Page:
Fighting the U-boats

Aircraft & Air forces

Douglas B-18 Bolo

prepared by Emmanuel Gustin

The Douglas B-18 was designed to meet a 1934 requirement of the USAAC. This called for a bomber with a range of 2000 miles carrying a ton of bombs, at a speed of at least 200 mph. The Douglas DB-1 design competed with the Martin 146, a modernised B-10, and the Boeing 299, the later B-17. The B-18 was the cheaper and more conservative solution. The B-17 was the radical, much more promising offer, but also more expensive, and it suffered a setback when the prototype crashed. The USAAC decided to order 132 B-18s, but also 13 B-17s to continue the development of the latter.

To design its bomber, Douglas used the successful DC-2 airliner as a basis. The wing and tail were retained, but slightly enlarged. The fuselage was new. The DC-2 was a low-wing monoplane, to have an unrestricted cabin, but the B-18 was a mid-wing aircraft, to make room for a bomb bay under the center section. The fuselage was rather rotund. The nose was rounded and blunt, with a gun position in the upper half and a bomb aiming window at the bottom. The defensive weapons were one gun in the nose, one in a retractable dorsal turret, and one in a ventral position. Two pilots and a navigator completed the crew.

The first DB-1 flew in April 1935, with 850hp Wright R-1820-G5 engines. The first production B-18s, with 930hp R-1820-45 engines, were delivered in early 1937. Experimentally, one B-18 was fitted with a 75mm cannon. This proved the feasibility of the installation in the B-25, but also indicated that the recoil of the weapon was too much for the B-18. In April 1938 the next model arrived, the B-18A, and this featured unique nose contours. The position of the nose gun and the bomb aiming position were reversed: The bomb aimer now worked in the pointed upper half of the nose, and the gunner had a small cupola below him. The new nose also had much more transparencies. The engines were 1000hp R-1820-53s. Of this version, 217 were delivered. An attempt to sell the B-18 to Britain failed, as the RAF opted for the Lockheed Hudson instead. Twenty aircraft were sold to Canada. They RCAF called them Digby Mk.I, and they were basically identical to the B-18A.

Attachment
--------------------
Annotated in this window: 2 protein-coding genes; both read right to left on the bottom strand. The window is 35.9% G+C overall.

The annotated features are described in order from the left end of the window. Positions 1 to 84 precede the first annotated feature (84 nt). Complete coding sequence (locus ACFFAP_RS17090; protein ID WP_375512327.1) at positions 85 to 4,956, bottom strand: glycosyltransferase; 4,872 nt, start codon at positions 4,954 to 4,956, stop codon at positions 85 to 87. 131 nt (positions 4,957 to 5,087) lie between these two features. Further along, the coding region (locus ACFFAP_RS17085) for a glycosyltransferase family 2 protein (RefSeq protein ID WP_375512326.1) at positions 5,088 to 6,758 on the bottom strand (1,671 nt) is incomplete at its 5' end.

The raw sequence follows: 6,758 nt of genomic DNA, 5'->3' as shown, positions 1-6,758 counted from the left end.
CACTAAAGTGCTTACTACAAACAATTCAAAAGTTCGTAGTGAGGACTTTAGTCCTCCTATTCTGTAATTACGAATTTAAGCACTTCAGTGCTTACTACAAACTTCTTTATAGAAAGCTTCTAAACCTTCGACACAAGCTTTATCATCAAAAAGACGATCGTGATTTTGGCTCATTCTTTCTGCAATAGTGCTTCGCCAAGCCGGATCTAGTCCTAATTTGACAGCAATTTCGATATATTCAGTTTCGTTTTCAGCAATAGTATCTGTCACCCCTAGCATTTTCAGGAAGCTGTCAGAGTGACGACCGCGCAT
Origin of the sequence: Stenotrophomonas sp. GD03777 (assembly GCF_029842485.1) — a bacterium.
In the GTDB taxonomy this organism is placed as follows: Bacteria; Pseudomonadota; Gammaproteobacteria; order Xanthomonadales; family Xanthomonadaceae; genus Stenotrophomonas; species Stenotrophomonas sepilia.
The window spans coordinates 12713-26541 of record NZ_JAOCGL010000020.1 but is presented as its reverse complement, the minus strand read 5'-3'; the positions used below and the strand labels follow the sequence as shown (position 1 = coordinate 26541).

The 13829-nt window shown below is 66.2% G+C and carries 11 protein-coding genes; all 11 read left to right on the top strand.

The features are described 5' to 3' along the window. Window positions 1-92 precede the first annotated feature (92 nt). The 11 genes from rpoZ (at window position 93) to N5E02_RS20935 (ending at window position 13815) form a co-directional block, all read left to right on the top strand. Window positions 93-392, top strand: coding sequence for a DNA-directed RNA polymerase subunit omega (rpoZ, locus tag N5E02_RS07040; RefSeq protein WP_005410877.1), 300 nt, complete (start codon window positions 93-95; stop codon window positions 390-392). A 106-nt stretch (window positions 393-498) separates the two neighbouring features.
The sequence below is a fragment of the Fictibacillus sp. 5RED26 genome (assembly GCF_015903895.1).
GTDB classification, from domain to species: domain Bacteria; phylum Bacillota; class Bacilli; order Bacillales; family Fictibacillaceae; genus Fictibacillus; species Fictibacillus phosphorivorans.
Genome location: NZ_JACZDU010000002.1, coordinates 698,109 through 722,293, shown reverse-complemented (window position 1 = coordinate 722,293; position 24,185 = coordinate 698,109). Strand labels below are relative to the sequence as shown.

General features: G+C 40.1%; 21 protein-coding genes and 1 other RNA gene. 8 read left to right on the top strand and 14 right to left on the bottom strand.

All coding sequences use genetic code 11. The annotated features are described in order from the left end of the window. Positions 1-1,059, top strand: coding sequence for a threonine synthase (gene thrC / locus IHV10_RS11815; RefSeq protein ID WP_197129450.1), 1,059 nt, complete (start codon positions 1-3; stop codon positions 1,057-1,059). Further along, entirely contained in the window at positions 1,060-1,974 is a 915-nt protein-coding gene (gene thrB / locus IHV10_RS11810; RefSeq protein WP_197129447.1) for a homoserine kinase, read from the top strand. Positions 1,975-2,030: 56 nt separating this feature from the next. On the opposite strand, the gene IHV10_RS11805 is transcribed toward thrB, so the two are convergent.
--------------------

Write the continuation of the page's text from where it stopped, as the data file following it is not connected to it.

The B-18s and B-18As went to the 7th, 5th, 19th and 2nd Bombardment Groups and the 38th and 21st Reconnaissance Squadron. An unusual demonstration was staged in January 1940, when a battalion of troops was ferried by 38 B-18s of the 7th Group. This was the first US experiment with airlifting large groups of soldiers.

Many B-18s were based outside the USA, and at the time of Pearl Harbour 33 were based on Hickam field in Hawaii, and 12 on Clark field on the Phillipines. Most of these were destroyed by the Japanese attacks. The rest of the B-18 force was stationed in the USA and Central America. They were clearly obsolete as bombers, and none were sent to combat zones.

On the other hand, there was a need for anti-submarine aircraft. Early 1942 was a "Happy Time" for the U-boats, that slaughtered the defenceless traffic off the American coast. Therefore, 122 B-18s were modified by installing SCR.517 radar in the nose and a Mk.IV Magnetic Anomaly Detector (MAD) in a tail sting. In this configuration they were called B-18Bs. Some had "retro" bomb racks, with a propelling charge that slowed the depth charges down to zero airspeed, so that they fell vertical. This modification, which was also made to some MAD-equipped Catalinas, was necessary because the MAD detected the metal hull of the submarine only when the aircraft was right over it. Two more were modified, redesignated B-18C, and sold to Brazil. The B-18B flew patrols over the Caribbean Sea. Two U-boats were sunk by B- 18Bs, U-654 on 22 August and U-512 on 2 October. In 1943 the B-18Bs were replaced by B-24s, with a longer range and a large payload.

The B-18s ended their life as trainers or transports. Two were extensively modified for the transport role, and thereafter called C-58.


Douglas B-18A Bolo
Six-seat bomber

Two 1000hp Wright R-1820-53 radial engines
Wing span 27.28m, length 17.62m, height 4.62m, wing area 89.1m2.
Empty weight 7410kg, max. take-off weight 12552kg.
Max. speed 346km/h at 3050m, cruising speed 269km/h.
Service ceiling 7800m.
Range 1850km with 1133kg of bombs.

Armament: Three .303 guns in nose, dorsal and ventral positions. Up to 2948kg of bombs.

Aircraft & Air forces